Australia is charging ahead with many inventive startups moving into the data space. As reported in Business Insider, the international venture capital firm, Sapien Ventures, has led a $1.5 million series A funding round for Australian fintech startup, Investfit.
Using sophisticated predictive analytics, the software is designed to help financial planners and advisers (as well as consumers without access to professional advice) make “billions” of calculations in real time to simulate someone’s financial future and predict variability in market returns.
The new software is also aimed at solving the issue faced by many retirees: lack of funds resulting from the wrong financial strategy.
“Investfit solves this problem through technology that helps advisers and their clients make better informed decisions along the way”, says the co-founder, Ed de Salis.
“For those who don’t currently use an adviser, Investfit can show the very real benefits of getting advice.”
Stay tuned for more growth in predictive analytics and data management tools in 2017.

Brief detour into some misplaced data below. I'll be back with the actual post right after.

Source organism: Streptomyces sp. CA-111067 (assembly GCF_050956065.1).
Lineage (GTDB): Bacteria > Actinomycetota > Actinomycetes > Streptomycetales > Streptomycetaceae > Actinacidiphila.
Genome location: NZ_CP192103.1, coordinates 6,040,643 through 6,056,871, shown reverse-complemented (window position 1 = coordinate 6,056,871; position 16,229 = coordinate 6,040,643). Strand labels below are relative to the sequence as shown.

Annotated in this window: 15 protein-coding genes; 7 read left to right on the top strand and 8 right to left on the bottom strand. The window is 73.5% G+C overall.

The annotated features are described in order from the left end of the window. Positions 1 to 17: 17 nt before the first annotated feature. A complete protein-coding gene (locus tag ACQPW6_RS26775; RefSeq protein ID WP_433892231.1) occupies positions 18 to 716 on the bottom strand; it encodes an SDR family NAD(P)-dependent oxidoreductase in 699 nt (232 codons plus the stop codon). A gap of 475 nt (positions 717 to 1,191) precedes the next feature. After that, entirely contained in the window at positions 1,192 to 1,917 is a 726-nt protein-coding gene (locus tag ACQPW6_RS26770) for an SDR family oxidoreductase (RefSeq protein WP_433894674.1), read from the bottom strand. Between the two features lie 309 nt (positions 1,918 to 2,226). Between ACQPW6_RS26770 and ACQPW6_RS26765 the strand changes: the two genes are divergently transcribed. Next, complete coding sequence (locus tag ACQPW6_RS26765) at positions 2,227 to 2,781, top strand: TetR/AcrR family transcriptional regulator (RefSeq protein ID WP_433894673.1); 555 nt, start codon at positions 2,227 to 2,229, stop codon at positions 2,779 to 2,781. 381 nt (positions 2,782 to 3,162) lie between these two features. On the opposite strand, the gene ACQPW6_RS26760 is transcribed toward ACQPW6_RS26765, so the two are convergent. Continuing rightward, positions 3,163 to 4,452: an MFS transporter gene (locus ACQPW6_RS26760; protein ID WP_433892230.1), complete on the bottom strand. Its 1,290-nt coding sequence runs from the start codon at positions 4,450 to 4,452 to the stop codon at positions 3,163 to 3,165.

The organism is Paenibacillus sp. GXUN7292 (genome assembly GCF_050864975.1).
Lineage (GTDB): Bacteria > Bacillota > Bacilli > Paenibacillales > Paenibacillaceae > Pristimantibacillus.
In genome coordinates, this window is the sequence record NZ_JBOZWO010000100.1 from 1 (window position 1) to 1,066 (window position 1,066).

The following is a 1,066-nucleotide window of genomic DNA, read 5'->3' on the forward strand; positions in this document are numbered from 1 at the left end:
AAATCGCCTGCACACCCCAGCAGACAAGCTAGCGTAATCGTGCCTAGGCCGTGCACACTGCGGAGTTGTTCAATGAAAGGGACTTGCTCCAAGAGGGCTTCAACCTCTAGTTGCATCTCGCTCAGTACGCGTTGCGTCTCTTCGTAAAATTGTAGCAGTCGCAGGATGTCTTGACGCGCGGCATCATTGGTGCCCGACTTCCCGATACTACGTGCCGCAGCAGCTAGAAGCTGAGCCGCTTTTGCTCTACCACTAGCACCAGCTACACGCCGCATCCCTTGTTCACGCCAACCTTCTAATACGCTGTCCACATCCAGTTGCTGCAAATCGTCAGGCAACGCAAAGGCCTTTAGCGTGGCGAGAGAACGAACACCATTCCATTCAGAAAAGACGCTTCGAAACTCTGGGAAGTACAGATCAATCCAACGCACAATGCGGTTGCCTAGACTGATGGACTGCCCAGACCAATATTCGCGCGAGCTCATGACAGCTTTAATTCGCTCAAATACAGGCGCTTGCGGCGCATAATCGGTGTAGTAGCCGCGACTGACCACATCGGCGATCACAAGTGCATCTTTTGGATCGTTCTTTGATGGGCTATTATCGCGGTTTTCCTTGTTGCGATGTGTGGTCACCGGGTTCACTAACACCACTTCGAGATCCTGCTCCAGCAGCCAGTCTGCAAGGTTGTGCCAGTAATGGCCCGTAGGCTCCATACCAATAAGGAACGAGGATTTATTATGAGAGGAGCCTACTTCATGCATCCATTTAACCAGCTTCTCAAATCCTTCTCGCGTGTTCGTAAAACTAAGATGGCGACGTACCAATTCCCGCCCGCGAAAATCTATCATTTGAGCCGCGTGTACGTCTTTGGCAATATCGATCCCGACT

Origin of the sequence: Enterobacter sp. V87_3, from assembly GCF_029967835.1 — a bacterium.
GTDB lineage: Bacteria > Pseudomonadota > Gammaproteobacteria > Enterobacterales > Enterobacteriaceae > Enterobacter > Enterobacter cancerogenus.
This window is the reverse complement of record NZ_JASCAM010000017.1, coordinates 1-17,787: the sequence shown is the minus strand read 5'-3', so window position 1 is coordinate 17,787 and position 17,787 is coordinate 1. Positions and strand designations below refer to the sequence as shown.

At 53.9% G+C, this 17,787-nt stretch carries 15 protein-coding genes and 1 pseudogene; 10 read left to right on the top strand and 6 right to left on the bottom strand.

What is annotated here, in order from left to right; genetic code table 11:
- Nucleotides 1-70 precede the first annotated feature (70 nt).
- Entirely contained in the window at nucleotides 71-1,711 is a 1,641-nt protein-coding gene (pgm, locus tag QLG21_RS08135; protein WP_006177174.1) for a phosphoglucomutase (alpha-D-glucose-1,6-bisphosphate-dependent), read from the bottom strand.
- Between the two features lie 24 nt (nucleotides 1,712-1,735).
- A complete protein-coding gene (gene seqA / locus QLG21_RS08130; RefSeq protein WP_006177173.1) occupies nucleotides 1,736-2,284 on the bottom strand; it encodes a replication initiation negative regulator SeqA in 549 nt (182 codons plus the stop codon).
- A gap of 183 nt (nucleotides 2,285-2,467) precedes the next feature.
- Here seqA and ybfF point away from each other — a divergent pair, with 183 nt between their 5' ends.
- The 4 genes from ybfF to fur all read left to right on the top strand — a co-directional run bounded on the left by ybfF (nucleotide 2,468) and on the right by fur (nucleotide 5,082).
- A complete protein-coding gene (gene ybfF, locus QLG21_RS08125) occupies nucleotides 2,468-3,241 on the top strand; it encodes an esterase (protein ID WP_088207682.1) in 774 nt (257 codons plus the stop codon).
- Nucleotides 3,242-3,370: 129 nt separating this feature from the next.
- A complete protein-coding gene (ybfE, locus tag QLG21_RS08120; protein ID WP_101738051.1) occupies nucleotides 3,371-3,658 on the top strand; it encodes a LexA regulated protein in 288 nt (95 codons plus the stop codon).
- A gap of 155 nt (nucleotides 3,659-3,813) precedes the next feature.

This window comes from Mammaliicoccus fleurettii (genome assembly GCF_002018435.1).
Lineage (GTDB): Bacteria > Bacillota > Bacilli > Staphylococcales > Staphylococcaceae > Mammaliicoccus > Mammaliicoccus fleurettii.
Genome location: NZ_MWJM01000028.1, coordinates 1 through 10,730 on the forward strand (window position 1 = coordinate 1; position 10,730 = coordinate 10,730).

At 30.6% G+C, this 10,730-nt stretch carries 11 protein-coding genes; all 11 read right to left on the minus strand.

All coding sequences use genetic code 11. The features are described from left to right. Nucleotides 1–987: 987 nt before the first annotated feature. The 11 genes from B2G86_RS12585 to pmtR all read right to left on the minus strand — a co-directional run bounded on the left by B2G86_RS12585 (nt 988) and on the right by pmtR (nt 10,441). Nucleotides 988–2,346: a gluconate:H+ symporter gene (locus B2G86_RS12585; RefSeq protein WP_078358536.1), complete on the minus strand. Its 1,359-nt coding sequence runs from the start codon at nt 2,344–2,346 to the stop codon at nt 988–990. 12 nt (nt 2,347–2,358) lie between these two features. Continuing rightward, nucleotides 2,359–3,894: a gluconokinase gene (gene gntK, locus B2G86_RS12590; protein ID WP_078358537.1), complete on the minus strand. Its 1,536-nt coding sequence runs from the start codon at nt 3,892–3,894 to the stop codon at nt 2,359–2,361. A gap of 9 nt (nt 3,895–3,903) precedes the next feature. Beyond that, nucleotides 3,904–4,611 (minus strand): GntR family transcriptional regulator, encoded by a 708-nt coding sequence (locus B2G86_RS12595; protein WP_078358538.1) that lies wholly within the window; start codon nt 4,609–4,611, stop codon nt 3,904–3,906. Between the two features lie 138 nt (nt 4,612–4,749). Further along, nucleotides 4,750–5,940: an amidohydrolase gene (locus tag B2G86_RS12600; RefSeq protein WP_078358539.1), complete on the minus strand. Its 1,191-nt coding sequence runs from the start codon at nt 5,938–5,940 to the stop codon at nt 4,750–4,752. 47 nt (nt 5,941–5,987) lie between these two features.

3. The rise of mobile
The way we access information and make payments has radically changed over the last 5 years.
According to Adviser Business Review, the rise of mobile is one of the six key trends in financial planning, with today’s “mobile-first consumers” expecting security, immediacy, convenience and convenience all at once.
2017 will see the rise of tablet and smartphone use, with more and more customers using mobile devices to browse information, analyse data and transfer funds.
Frost & Sullivan predict that from 2016, digital payments will have steady revenue growth with the segment forecasted to be worth A$1.8 billion by 2020.
Mobile payments are also expected to take off in 12 to 18 months. With digital payments now available through smartphones, tablets and web-based tools, your client can exchange currencies, trade funds or make credit card payments instantly. It’s the era of global digital banks – no physical branch required.
Recent entrants into the digital payment sector include Apple Pay and Google Play with PayPal, Square Register, Woolworths Money and After Pay all vying for market share.
4. AI, robo advisers and algo-banking
Artificial intelligence is no longer a fancy new technology reserved for science fiction films: it’s here to stay.